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Employee’s ‘meltdowns’ due to short temper, not his disabilities

The Employment Appeal Tribunal (EAT) decision in McQueen v the General Optical Council [2023 EAT 36] will bring some comfort to employers trying to manage unacceptable conduct at work. The EAT agreed with the employment tribunal’s decision that Mr McQueen’s conduct when he came into conflict with his colleagues was not ‘something arising in consequence of his disabilities’ for the purpose of a discrimination claim under Section 15 of the Equality Act 2010.

The law

Under section 15(1) of the Equality Act 2010 (EqA 2010), ‘discrimination arising from disability’ occurs where both:

  • A treats B unfavourably because of something arising in consequence of B’s disability.
  • A cannot show that the treatment is a proportionate means of achieving a legitimate aim (the objective justification defence).

The ‘something arising in consequence’ of B’s disability can be wide and this was the central issue in the McQueen case.

The facts

Mr McQueen was employed by the GOC as a registration officer. His various conditions included dyslexia, symptoms of Asperger’s syndrome, hearing loss and neurodiversity. This caused him difficulties in interactions with his colleagues. Events between April 2015 and February 2019, when he brought his second employment tribunal claim, saw Mr McQueen challenging his line manager’s instructions in a disrespectful and aggressive way which left her in tears; having various conflicts with colleagues; being given warnings over his failure to follow management instructions; being asked not to stand up at his desk and speak loudly at his colleagues because this was disruptive; and being disciplined for performance issues. Meanwhile Mr Queen brought protracted grievances over various issues including his line manager’s appraisal and his new job description.

The GOC had commissioned OH reports and accepted that some of Mr McQueen’s behaviours did arise as a consequence of his disabilities. They sought to put reasonable adjustments in place. This included the need for written instructions to be sent to Mr McQueen to back up verbal instructions.

The medical evidence also indicated that when Mr McQueen felt stressed, anxious or believed he was in a conflict situation he would raise his voice and adopt mannerisms which appeared aggressive. Mr McQueen argued that his need not be approached in a seemingly confrontational manner, and the need to stand up at his desk, arose as a consequence of his disabilities.

Distinguishing what behaviours are personality traits compared with those which do arise as a consequence of a disability, and therefore put employers at risk of s15 claims, is a challenging area of law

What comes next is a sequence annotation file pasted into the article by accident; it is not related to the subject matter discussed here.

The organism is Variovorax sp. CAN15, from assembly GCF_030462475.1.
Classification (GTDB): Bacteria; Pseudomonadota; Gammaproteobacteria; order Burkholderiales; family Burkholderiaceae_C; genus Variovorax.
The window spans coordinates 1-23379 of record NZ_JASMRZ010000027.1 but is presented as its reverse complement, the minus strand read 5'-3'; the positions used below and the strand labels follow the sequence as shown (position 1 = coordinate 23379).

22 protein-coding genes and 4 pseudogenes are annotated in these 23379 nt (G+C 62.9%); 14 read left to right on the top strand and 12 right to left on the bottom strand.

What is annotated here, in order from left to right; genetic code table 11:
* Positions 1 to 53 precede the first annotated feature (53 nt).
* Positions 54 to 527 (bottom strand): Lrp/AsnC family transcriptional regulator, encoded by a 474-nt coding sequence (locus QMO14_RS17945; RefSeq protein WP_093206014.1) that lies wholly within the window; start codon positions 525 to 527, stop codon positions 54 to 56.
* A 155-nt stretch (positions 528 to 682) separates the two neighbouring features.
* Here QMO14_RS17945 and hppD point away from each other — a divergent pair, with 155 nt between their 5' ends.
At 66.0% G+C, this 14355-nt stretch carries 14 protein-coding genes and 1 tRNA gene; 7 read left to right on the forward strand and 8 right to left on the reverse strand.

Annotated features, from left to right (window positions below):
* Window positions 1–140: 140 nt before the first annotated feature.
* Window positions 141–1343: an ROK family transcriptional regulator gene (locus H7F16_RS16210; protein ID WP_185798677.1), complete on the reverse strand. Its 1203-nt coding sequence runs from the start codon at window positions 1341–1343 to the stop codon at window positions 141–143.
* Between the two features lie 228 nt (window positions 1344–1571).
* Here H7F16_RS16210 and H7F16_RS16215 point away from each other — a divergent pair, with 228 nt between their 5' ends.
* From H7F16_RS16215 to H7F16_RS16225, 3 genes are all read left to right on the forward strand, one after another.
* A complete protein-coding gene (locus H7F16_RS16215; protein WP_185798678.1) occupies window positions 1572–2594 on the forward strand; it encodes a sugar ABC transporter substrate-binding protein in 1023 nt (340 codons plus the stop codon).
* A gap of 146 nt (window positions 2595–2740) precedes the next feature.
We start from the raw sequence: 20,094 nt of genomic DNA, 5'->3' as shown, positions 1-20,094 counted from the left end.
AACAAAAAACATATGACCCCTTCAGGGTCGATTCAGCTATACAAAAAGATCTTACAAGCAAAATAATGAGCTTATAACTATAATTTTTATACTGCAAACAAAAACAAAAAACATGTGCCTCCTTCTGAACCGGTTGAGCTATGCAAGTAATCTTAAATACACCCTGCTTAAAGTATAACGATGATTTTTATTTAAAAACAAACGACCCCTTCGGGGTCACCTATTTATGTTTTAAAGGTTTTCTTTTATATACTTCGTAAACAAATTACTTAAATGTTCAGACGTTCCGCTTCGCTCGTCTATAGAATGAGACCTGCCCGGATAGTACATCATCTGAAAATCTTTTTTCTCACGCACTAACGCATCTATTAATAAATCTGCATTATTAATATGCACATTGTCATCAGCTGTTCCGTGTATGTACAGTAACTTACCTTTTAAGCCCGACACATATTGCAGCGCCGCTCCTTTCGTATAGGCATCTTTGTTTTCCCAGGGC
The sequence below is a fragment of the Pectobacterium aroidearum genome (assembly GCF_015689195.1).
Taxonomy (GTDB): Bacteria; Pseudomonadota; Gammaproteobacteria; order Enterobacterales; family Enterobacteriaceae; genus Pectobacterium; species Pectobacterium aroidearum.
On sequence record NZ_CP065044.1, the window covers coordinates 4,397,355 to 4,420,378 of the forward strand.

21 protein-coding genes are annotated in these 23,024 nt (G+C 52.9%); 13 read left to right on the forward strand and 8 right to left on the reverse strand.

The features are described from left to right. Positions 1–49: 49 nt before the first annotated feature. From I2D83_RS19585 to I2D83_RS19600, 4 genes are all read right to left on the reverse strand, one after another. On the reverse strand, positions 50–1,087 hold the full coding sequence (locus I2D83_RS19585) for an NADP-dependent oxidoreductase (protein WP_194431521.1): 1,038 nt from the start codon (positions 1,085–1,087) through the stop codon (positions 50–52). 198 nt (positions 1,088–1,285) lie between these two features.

The decision 

The employment tribunal had no truck with Mr McQueen’s argument. The EAT agreed with tribunal’s findings that his insistence on standing up at his desk arose out of habit and not as a consequence of his disabilities; his disagreement with instructions which lead to conflict did not arise from his dyslexia, or his Asperger’s, but because he had a short temper and resented being told what to do.

When a short temper is a ‘consequence arising from disability’

As always all cases must be considered on their own particular facts. Employers should not take away from McQueen that outbursts of temper will never been regarded as ‘arising in consequence of a disability’. Consider the EAT decision in Risby v London Borough of Waltham Forest, UKEAT/0318/15.

Mr Risby was a paraplegic wheelchair user.  He lost his temper and verbally abused a colleague when he found that his employer had moved a training course to a basement he could not access. A tribunal found that Mr Risby’s short temper was a personality trait not related to his disability and dismissed his claims of unfair dismissal and S15 discrimination arising from disability. The EAT allowed Mr Ribsy’s appeal because it found a sufficient link between his disability, his loss of temper and his employer’s actions towards him. It reasoned that if Mr Risby had not been a paraplegic, he would not have been angered by his employer’s decision to hold a course in the venue he could not access.

Distinguishing what behaviours are personality traits compared with those which do arise as a consequence of a disability, and therefore put employers at risk of s15 claims, is a challenging area of law. Our employment solicitors offer clear and timely tailor-made advice, if you would like speak to one of our team to find out more contact here. 

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